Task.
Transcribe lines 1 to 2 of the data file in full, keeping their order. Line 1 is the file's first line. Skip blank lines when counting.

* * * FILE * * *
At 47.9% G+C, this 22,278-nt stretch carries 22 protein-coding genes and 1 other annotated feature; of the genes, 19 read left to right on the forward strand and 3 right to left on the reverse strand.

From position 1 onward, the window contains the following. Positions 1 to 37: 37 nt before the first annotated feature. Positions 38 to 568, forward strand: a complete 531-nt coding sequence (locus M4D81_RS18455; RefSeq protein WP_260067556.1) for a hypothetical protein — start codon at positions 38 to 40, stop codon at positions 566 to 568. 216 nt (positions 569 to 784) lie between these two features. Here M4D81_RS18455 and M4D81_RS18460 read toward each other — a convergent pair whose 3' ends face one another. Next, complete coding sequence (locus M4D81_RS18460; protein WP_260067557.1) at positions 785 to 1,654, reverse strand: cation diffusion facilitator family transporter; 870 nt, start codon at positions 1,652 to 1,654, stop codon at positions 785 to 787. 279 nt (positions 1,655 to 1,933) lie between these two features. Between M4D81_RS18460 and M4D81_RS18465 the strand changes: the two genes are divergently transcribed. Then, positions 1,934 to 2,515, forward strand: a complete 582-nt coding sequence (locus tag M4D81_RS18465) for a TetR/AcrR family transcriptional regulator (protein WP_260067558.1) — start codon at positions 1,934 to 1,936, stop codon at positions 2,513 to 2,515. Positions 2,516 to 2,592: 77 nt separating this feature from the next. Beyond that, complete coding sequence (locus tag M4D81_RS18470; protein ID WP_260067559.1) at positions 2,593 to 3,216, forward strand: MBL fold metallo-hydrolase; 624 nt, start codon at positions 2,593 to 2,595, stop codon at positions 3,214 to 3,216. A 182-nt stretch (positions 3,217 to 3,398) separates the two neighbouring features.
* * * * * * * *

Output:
At 47.9% G+C, this 22,278-nt stretch carries 22 protein-coding genes and 1 other annotated feature; of the genes, 19 read left to right on the forward strand and 3 right to left on the reverse strand.

From position 1 onward, the window contains the following. Positions 1 to 37: 37 nt before the first annotated feature. Positions 38 to 568, forward strand: a complete 531-nt coding sequence (locus M4D81_RS18455; RefSeq protein WP_260067556.1) for a hypothetical protein — start codon at positions 38 to 40, stop codon at positions 566 to 568. 216 nt (positions 569 to 784) lie between these two features. Here M4D81_RS18455 and M4D81_RS18460 read toward each other — a convergent pair whose 3' ends face one another. Next, complete coding sequence (locus M4D81_RS18460; protein WP_260067557.1) at positions 785 to 1,654, reverse strand: cation diffusion facilitator family transporter; 870 nt, start codon at positions 1,652 to 1,654, stop codon at positions 785 to 787. 279 nt (positions 1,655 to 1,933) lie between these two features. Between M4D81_RS18460 and M4D81_RS18465 the strand changes: the two genes are divergently transcribed. Then, positions 1,934 to 2,515, forward strand: a complete 582-nt coding sequence (locus tag M4D81_RS18465) for a TetR/AcrR family transcriptional regulator (protein WP_260067558.1) — start codon at positions 1,934 to 1,936, stop codon at positions 2,513 to 2,515. Positions 2,516 to 2,592: 77 nt separating this feature from the next. Beyond that, complete coding sequence (locus tag M4D81_RS18470; protein ID WP_260067559.1) at positions 2,593 to 3,216, forward strand: MBL fold metallo-hydrolase; 624 nt, start codon at positions 2,593 to 2,595, stop codon at positions 3,214 to 3,216. A 182-nt stretch (positions 3,217 to 3,398) separates the two neighbouring features.